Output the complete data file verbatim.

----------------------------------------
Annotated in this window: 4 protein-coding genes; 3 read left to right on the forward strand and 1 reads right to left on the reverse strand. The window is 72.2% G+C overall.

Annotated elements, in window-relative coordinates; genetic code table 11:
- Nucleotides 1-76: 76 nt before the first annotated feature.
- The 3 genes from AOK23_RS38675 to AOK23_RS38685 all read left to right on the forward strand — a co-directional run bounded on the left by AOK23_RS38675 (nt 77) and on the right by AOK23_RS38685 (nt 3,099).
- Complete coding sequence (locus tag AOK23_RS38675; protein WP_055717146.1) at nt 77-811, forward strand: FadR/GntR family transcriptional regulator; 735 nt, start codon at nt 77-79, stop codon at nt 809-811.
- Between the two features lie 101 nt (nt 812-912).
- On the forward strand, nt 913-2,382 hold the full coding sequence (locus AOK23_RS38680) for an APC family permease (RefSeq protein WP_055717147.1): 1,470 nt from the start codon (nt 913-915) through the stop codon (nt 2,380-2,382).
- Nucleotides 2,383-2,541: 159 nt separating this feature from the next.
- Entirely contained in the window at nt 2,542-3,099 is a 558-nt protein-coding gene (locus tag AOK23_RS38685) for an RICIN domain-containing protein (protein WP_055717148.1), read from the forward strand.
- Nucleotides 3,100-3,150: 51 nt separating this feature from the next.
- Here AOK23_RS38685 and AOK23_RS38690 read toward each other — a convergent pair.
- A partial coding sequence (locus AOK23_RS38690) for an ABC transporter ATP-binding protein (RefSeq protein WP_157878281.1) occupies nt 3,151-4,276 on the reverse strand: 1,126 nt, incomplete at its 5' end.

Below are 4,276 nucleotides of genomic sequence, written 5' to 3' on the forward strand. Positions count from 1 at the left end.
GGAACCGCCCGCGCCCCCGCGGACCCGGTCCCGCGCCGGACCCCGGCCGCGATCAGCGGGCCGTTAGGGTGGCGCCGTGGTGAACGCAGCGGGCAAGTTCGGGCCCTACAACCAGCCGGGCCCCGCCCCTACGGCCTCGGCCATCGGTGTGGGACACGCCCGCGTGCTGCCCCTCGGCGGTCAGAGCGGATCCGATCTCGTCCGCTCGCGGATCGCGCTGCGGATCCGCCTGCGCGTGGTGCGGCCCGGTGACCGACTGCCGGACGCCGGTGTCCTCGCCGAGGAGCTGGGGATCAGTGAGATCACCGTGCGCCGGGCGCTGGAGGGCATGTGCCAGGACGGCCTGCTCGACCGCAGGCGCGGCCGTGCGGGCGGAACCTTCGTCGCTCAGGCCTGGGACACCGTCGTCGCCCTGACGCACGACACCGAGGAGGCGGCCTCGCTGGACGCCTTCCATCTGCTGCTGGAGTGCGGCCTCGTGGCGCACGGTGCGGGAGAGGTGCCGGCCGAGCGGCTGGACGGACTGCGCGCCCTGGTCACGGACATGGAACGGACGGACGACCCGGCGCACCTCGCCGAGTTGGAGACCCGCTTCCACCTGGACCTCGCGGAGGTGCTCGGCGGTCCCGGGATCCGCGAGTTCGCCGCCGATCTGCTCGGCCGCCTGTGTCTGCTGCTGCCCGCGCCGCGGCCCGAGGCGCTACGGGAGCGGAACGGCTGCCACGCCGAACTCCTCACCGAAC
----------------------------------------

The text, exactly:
Annotated in this window: 4 protein-coding genes; 3 read left to right on the forward strand and 1 reads right to left on the reverse strand. The window is 72.2% G+C overall.

Annotated elements, in window-relative coordinates; genetic code table 11:
- Nucleotides 1-76: 76 nt before the first annotated feature.
- The 3 genes from AOK23_RS38675 to AOK23_RS38685 all read left to right on the forward strand — a co-directional run bounded on the left by AOK23_RS38675 (nt 77) and on the right by AOK23_RS38685 (nt 3,099).
- Complete coding sequence (locus tag AOK23_RS38675; protein WP_055717146.1) at nt 77-811, forward strand: FadR/GntR family transcriptional regulator; 735 nt, start codon at nt 77-79, stop codon at nt 809-811.
- Between the two features lie 101 nt (nt 812-912).
- On the forward strand, nt 913-2,382 hold the full coding sequence (locus AOK23_RS38680) for an APC family permease (RefSeq protein WP_055717147.1): 1,470 nt from the start codon (nt 913-915) through the stop codon (nt 2,380-2,382).
- Nucleotides 2,383-2,541: 159 nt separating this feature from the next.
- Entirely contained in the window at nt 2,542-3,099 is a 558-nt protein-coding gene (locus tag AOK23_RS38685) for an RICIN domain-containing protein (protein WP_055717148.1), read from the forward strand.
- Nucleotides 3,100-3,150: 51 nt separating this feature from the next.
- Here AOK23_RS38685 and AOK23_RS38690 read toward each other — a convergent pair.
- A partial coding sequence (locus AOK23_RS38690) for an ABC transporter ATP-binding protein (RefSeq protein WP_157878281.1) occupies nt 3,151-4,276 on the reverse strand: 1,126 nt, incomplete at its 5' end.

Below are 4,276 nucleotides of genomic sequence, written 5' to 3' on the forward strand. Positions count from 1 at the left end.
GGAACCGCCCGCGCCCCCGCGGACCCGGTCCCGCGCCGGACCCCGGCCGCGATCAGCGGGCCGTTAGGGTGGCGCCGTGGTGAACGCAGCGGGCAAGTTCGGGCCCTACAACCAGCCGGGCCCCGCCCCTACGGCCTCGGCCATCGGTGTGGGACACGCCCGCGTGCTGCCCCTCGGCGGTCAGAGCGGATCCGATCTCGTCCGCTCGCGGATCGCGCTGCGGATCCGCCTGCGCGTGGTGCGGCCCGGTGACCGACTGCCGGACGCCGGTGTCCTCGCCGAGGAGCTGGGGATCAGTGAGATCACCGTGCGCCGGGCGCTGGAGGGCATGTGCCAGGACGGCCTGCTCGACCGCAGGCGCGGCCGTGCGGGCGGAACCTTCGTCGCTCAGGCCTGGGACACCGTCGTCGCCCTGACGCACGACACCGAGGAGGCGGCCTCGCTGGACGCCTTCCATCTGCTGCTGGAGTGCGGCCTCGTGGCGCACGGTGCGGGAGAGGTGCCGGCCGAGCGGCTGGACGGACTGCGCGCCCTGGTCACGGACATGGAACGGACGGACGACCCGGCGCACCTCGCCGAGTTGGAGACCCGCTTCCACCTGGACCTCGCGGAGGTGCTCGGCGGTCCCGGGATCCGCGAGTTCGCCGCCGATCTGCTCGGCCGCCTGTGTCTGCTGCTGCCCGCGCCGCGGCCCGAGGCGCTACGGGAGCGGAACGGCTGCCACGCCGAACTCCTCACCGAAC